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Posts Tagged ‘Pray Codex’

A Hung Jury on the Pray Manuscript

February 14, 2015 4 comments

A teacher in Indianapolis writes:

imageI conducted an experiment with 12 high school students.  I gave the group one large picture of the Shroud (as it is, not tone reversed into a positive image) and an enlargement of the weave pattern that I did not describe other than to say it was the weave pattern of the Shroud. I also gave them a copy of the Hungarian Pray Manuscript drawing. I asked them if they thought it was inspired by or derived in part from the Shroud of Turin. They were given thirty minutes to discuss this question among themselves. I listened and tried to not show any expression on my face.

This is not a scientific experiment. The population is too small. There are no controls.  Students were not interviewed.  The only criteria for selection was that the student had not heard of or seen a picture of the Hungarian Pray Manuscript and that they had heard of the Shroud of Turin even though some of them were not sure what it was. Two, other students, not selected for this experiment, thought that a shroud was part of an automobile’s cooling fan, which it is.

After only three minutes a majority of the students decided that the weave pattern was symbolically depicted in the HPM. I recognize that bias caused by the photograph of the weave pattern played a role in this identification. There was no other way.

They all spotted the mark on the forehead and the crossed hands.  It took several minutes to spot the four holes in an L-shape pattern. Eight of the twelve thought the holes were meaningful.

They never mentioned the nude body on the Shroud or the HPM. Nor did they notice the absence of thumbs.

At the end of thirty minutes, nine students were sure the HPM portrays the Shroud and Jesus as seen on the Shroud. That is how they put it, which was better than the “inspired” or “derived” wording I used.  Two students remained unconvinced but remained open to the possibility. One student was certain that any similarities were merely coincidental because, “We found things because we were looking for things.”

I’m convinced.  And I know about the absence of thumbs.  I like the wording: “[T]he HPM portrays the Shroud and Jesus as seen on the Shroud.”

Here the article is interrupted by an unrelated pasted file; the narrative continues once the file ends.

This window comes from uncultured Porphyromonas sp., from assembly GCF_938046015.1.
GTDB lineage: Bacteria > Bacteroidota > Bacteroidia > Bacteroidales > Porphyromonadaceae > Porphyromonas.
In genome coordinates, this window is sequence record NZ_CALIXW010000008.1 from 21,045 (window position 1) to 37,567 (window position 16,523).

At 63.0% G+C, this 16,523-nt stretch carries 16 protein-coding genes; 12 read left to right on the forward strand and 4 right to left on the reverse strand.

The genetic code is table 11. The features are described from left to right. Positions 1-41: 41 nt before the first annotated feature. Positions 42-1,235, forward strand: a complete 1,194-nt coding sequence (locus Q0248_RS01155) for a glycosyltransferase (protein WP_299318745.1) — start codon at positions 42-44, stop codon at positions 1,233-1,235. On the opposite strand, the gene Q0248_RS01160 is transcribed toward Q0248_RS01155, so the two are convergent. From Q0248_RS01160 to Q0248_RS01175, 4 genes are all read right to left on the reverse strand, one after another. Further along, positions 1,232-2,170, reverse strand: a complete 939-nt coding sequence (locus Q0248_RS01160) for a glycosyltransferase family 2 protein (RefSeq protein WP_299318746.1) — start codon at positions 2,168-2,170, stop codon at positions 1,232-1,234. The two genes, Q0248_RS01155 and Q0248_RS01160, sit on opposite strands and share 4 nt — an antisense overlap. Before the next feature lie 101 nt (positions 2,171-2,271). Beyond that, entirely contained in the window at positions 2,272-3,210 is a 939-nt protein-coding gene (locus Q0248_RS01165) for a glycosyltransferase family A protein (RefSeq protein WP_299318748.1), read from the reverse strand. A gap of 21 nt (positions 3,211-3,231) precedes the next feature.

The Makeshift Body Bag of Turin

November 27, 2014 186 comments

New angle on that much over-hyped Hungarian Pray Codex . . .

image“Please be content for now with another new claim,” writes Colin Berry. . .

the so-called Turin Shroud was never intended to represent the final burial shroud. It was a makeshift body bag used to transport Jesus from the cross to his final resting place, the rock tomb. It was simply to provide a dignified transport of a blood and sweat-soaked victim pending the final washing and anointing prior to final burial, probably in WINDING sheets. It was the body bag that received the sweat and blood imprint, NOT the final burial shroud enclosing a washed, anointed, perfumed body.

(I used the same picture, above that Colin used because it effectively makes his point).

imageColin extensively examines scripture to support this contention. And then from left field:

New angle on that much over-hyped Hungarian Pray Codex: might that be Jesus on an opened-out body bag in the upper picture, with the replacement snake-like linen for winding in readiness?

But as Colin notes:

I never imagined for one moment that I was the first to propose the ‘body bag’ hypothesis, in view of the Gospel accounts making clear that ‘fine linen’ was used for immediate transport from cross to tomb. And here’s a comment from David Mo that includes a French quote (my italics) making precisely  the same point. My immediate response follows:

Here is what David Mo wrote (translation by Google):

More interesting: "The other Shroud which also bears an imprint of Jesus Christ is the one body called the Shroud of Besancon. The painting is not so strong or if the features that distinguish the Shroud of Turin. This is what has been told to those who gave the history of the one and the other, that of Turin had been used to wrap the body bloodied at the descent from the cross, and that of Besançon had been used to bury him after he was washed & embalmed. " It was a common belief que la mark Shroud of Turin Was Made with blood.

Colin tells us that:

Ian Wilson no less has expressed views that chime with mine (my bolding)